A healthy snack can fit into any diet. Regardless of one’s personal health journey, peanuts can serve as a good addition for most people’s meal plan. Children especially are known for loving the smooth texture of peanut butter. If you love peanuts but are unsure of their health benefits, read below for some great news.
Is the High Fat Content In Peanuts Bad For You?
Nuts are notoriously high in fat. The low-fat diet craze of the 1990s contributed to people of all sizes and health concerns avoiding most fatty foods. But the fat found in items such as avocados, peanuts, tree nuts, and olives are actually good sources of fat. The Peanut Institute has several studies indicating that eating a serving of peanuts just twice a week can lower cardiovascular disease by 24%, and that number climbs to half when they are eaten five times a week.
With a high fat content, some people worry about the cholesterol in nuts. The peanut cholesterol percentage is actual zero milligrams. How can peanuts have a high fat content but lower heart disease? It is due to the type of fat peanuts contain. The peanut cholesterol percentage is zero because peanuts contain both monounsaturated and polyunsaturated fats.
Some Interesting Facts About Peanut Butter.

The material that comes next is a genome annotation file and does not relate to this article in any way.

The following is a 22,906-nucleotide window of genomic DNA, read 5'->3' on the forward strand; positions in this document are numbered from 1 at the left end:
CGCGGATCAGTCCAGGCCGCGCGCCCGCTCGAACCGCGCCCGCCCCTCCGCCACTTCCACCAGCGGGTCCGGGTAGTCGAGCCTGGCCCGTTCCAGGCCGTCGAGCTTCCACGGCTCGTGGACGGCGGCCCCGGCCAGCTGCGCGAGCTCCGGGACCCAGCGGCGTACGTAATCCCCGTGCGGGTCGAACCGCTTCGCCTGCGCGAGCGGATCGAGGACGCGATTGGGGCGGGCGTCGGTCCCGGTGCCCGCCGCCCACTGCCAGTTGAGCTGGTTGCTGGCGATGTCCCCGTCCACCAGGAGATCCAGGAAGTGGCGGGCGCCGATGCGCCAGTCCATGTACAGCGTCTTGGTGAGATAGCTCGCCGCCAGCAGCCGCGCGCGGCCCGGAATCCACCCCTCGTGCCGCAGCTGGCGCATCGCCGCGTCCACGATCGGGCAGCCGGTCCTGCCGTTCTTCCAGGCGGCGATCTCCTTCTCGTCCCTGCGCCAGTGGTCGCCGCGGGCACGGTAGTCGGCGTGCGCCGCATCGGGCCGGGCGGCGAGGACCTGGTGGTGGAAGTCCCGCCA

Peanut butter needs to be made of at least 90% of peanuts to qualify as such under the Food and Drug Administration. Americans have been enjoying peanut butter for well over 100 years. Peanut butter was first served to the public in 1904 at the St. Louis World’s Fair.
If you have a jar in your kitchen cabinet, do you know how many peanuts it took to make it? About 540 peanuts are used to make an average 12- ounce jar according the the National Peanut Board. But those peanuts are not the worrisome genetically-modified organisms in the media. In fact, 99.9% of the peanuts grown today are nearly identical to its ancestors of 100 years ago.
How to Add Peanuts to Your Diet In New Ways.
While a peanut butter and jelly sandwich is a classic beloved by many people, there are many different options when it comes to adding more peanuts into your diet. After all, five servings a week of peanuts has been documented as cutting one’s risk of heart disease in half.
Some popular kid-friendly options are peanut butter with slices of fruit or vegetables such as carrots and celery. Chopped peanuts can be added to the tops of salads or yogurt parfaits, or ice cream sundaes if you prefer. Many delicious Asian dishes use peanut as a base for dipping sauces as well.
The nutritional breakdown of peanuts includes a good amount of fiber in proportion to calories, heart- healthy fats, and a good protein content per serving. The peanut cholesterol percentage is even lower than that of a chicken breast. Unless a person has a peanut allergy, there is no reason for someone to avoid eating peanuts because peanut benefits are undisputed.